[4] The Danes: "Ten years with four score and seven hundred was the age of Christ when the pagans went to Ireland." The Vickings (or Danes) having been defeated in Glamorganshire in Wales, invaded Ireland, in the reign of the monarch Aodh Ornigh. In A.D. 798, they ravaged the Isle of Man, and the Hebrides in Scotland; in 802, they burned "Hi Colum Cille;" in 807, for the first time in Ireland, they marched inland; in 812 and 813, they made raids in Connaught and Munster. After thirty years of this predatory warfare had continued, Turgesius, a Norwegian Prince, established himself as sovereign of the Vickings, and made Armagh his head quarters, A.D. 830. Sometimes the Danish Chiefs mustered all their forces and left the island for a brief period, to ravage the shores of England, or Scotland; but, wild, brave, and cruel, they soon returned to inflict new barbarities on the unfortunate Irish. Turgesius appropriated the abbeys and churches of the country; and placed an abbot of his own in every monastery. A Danish captain was placed in charge of each village; and each family was obliged to maintain a soldier of that nation, who made himself master of the house, using and wasting the food, for lack of which the children of the lawful owners were often dying of hunger. All education was strictly forbidden: books and manuscripts were burned and "drowned;" and the poets, historians, and musicians, imprisoned and driven to the woods and mountains. Martial sports were interdicted, from the lowest to the highest rank; even nobles and princes were forbidden to wear their usual habilaments: the cast-off clothes of the Danes being considered sufficiently good for slaves! In A.D. 948, the Danes were converted to Christianity; and at that time possessed many of the sea-coast towns of Ireland—including Dublin, Limerick, Wexford, and Waterford.—Miss Cusack.

[5] Roderick O'Connor, King of Connaught, was the last undoubted Monarch of Ireland from his predecessor's death, A.D. 1166, for twenty years, to the year 1186; within which time, by the invitation of Dermod-na-n-Gall, King of Leinster, the English first invaded Ireland, A.D. 1169. The Monarch Roderick, seeing his subjects flinch and his own sons turn against him, hearkened to and accepted the conditions offered him by King Henry II., which being ratified on both sides, A.D. 1175, Roderick continued in the government (at least the name of it), until A.D. 1186, when, weary of the world and its troubles, he forsook it and all its pomp, and retired to a Monastery, where he finished his course religiously, A.D. 1198.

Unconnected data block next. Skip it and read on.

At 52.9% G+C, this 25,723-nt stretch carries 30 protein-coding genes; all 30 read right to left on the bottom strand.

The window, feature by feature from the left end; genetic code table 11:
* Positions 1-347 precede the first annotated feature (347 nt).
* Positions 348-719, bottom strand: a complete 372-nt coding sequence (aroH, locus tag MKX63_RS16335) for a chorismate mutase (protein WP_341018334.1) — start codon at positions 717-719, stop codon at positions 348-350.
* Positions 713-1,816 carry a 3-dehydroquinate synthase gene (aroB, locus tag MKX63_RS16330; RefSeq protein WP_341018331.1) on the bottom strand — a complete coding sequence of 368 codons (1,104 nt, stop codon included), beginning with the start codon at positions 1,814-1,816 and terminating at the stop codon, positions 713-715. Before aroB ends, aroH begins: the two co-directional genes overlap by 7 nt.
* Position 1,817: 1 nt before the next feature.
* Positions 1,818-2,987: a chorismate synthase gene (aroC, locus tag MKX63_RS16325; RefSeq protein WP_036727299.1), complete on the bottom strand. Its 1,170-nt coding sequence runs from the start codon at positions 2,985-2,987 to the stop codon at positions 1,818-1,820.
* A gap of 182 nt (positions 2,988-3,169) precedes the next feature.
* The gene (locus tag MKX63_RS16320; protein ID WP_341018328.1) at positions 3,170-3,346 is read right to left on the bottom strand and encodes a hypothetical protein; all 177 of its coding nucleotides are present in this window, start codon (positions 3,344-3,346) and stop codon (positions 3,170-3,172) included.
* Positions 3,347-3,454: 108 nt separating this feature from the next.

[6] Brian O'Neill: It is worthy of remark that, at A.D. 1258, the Four Masters mention that "Hugh, the son of Felim O'Connor, and Teige O'Brien, marched with a great force to Caol Uisge (near Newry), to hold a conference with Brian O'Neill, to whom the foregoing chiefs, after making peace with each other, granted the sovereignty over the Irish." And, two years later, at the Battle of Down, this Brian gallantly laid down his life in defence of the Kingdom of Ireland, which he claimed to govern. (See D'Arcy McGee's History of Ireland, Vol. I., p. 208.) Again, the Four Masters, at A.D. 1260, in giving the names of the killed at the Battle of Drom Deirg, mention Brian O'Neill as "Chief Ruler of Ireland." In his letter to Pope John XXII., Donal, the son of the said Brian, says he is "Donald O'Neill, King of Ulster, and by hereditary right lawful heir to the throne of Ireland."—See CONNELLAN'S "Four Masters," p. 722.

FEATURED BOOK

Annals of the Irish HarpersAnnals of the Irish Harpers

Charlotte Milligan Fox, sister of the poet Alice Milligan, was a founding member of the Irish Folk Song Society and an indefatigable field collector of Irish traditional music. Her singularly important work on Irish haprers is here presented for the twenty-first century reader. This edition of Annals offers a much greater number of illustrations than were included in the original 1911 publication, a full biographical introduction, an extensive bibliography of the writings of Milligan Fox and an appendix discussing the variant texts of Arthur O’Neills Memoirs.

FEATURED eBOOKS

Annals of the Famine in Ireland

Annals of the Famine in Ireland

Annals of the Famine in Ireland, by Asenath Nicholson, still has the power to shock and sadden even though the events described are ever-receding further into the past. When you read, for example, of the poor widowed mother who was caught trying to salvage a few potatoes from her landlord's field, and what the magistrate discovered in the pot in her cabin, you cannot help but be appalled and distressed.

The ebook is available for download in .mobi (Kindle), .epub (iBooks, etc.) and .pdf formats. For further information on the book and author see details ».

Ireland's Welcome to the Stranger

Ireland's Welcome to the Stranger

This book, the prequel to Annals of the Famine in Ireland cannot be recommended highly enough to those interested in Irish social history. The author, Mrs Asenath Nicholson, travelled from her native America to assess the condition of the poor in Ireland during the mid 1840s. Refusing the luxury of hotels and first class travel, she stayed at a variety of lodging-houses, and even in the crude cabins of the very poorest. Not to be missed!

The ebook is available for download in .mobi (Kindle), .epub (iBooks, etc.) and .pdf formats. For further information on the book and author see details ».

The Scotch-Irish in America

The Scotch-Irish in America

Henry Ford Jones' book, first published in 1915 by Princeton University, is a classic in its field. It covers the history of the Scotch-Irish from the first settlement in Ulster to the American Revolutionary period and the foundation of the country.

The ebook is available for download in .mobi (Kindle), .epub (iBooks, etc.) and .pdf formats. For further information on the book and author see details ».

MAILING LIST

letterJoin our mailing list to receive updates on new content on Library, our latest ebooks, and more.

You won't be inundated with emails! — we'll just keep you posted periodically — about once a monthish — on what's happening with the library.